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by Judith Levine
This was one of the more enjoyable books I picked up at a recent library venture. This is not a practical guide by any means. It's a memoir, heavily introspective and tied up in politics, and it's fascinating from an anthropological standpoint even if you reject many of the "messages" of the book.
The gist of it is simple: Fed up with Christmas shopping, Judith Levine and her long-term partner Paul decide to embark on a quest of one year buying only the necessities. She documents this quest in a sort of diary format, with each chapter representing one month.
What made this book particularly fascinating for me is that it takes place between 2003-2004, and is heavily enmeshed in the politics of that era. Reading it today is a bit like conversing with a Dickensian ghost of the past. Since so many anti-consumerist, pro-frugality books are reactive, existing in response to the recession, it was refreshing (albeit depressing) to see someone preaching that philosophy at a time when, culturally, we were by and large still convinced of the power of excess.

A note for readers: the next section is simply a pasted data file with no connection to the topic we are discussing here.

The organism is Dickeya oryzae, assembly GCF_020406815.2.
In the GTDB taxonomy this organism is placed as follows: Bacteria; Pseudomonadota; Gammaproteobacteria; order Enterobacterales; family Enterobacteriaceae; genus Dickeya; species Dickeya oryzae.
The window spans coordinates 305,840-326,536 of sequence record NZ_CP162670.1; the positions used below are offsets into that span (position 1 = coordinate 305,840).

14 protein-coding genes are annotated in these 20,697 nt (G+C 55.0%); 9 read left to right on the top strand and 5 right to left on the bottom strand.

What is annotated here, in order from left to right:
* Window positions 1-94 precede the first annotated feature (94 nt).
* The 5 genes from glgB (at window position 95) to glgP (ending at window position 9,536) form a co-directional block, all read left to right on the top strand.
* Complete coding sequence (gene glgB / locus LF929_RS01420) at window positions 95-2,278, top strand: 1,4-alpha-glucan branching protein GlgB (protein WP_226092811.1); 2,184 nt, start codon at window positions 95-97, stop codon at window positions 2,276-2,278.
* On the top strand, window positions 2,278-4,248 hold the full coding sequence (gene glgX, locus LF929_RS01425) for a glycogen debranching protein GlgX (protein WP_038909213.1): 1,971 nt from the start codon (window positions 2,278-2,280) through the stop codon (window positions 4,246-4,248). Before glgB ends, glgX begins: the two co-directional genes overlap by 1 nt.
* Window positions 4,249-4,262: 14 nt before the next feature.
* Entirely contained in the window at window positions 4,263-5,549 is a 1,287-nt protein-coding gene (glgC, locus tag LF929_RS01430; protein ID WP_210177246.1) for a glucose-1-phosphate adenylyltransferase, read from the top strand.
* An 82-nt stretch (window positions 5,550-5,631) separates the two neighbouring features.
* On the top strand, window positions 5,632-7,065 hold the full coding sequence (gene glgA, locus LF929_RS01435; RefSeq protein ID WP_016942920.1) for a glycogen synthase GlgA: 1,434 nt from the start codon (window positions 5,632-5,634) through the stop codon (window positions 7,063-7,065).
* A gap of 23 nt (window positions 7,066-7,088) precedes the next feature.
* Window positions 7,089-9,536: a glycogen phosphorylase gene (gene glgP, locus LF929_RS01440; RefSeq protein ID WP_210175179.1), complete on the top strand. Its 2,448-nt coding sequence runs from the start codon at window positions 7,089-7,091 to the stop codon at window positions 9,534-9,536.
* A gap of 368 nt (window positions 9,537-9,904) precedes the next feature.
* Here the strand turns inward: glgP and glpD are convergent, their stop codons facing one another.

The writing itself I found to be engaging, although it's certainly not to everyone's tastes as evidenced by the not-very-charitable reviews on Amazon. The "character" of our narrator/author is in turns fascinating and aggravating. She's naive and snobby, but no moreso than any other New Yorker (sorry, guys), and she's making a genuine effort. Although we share a common career, our lives and experiences couldn't be any different...which was, ultimately, the key to much of my enjoyment of this book.
Anyway, it's worth the read, but don't expect to pick up any valuable information from it. This is not a how-to guide, and it's painfully bourgeois for anyone who is actually getting through life on a budget.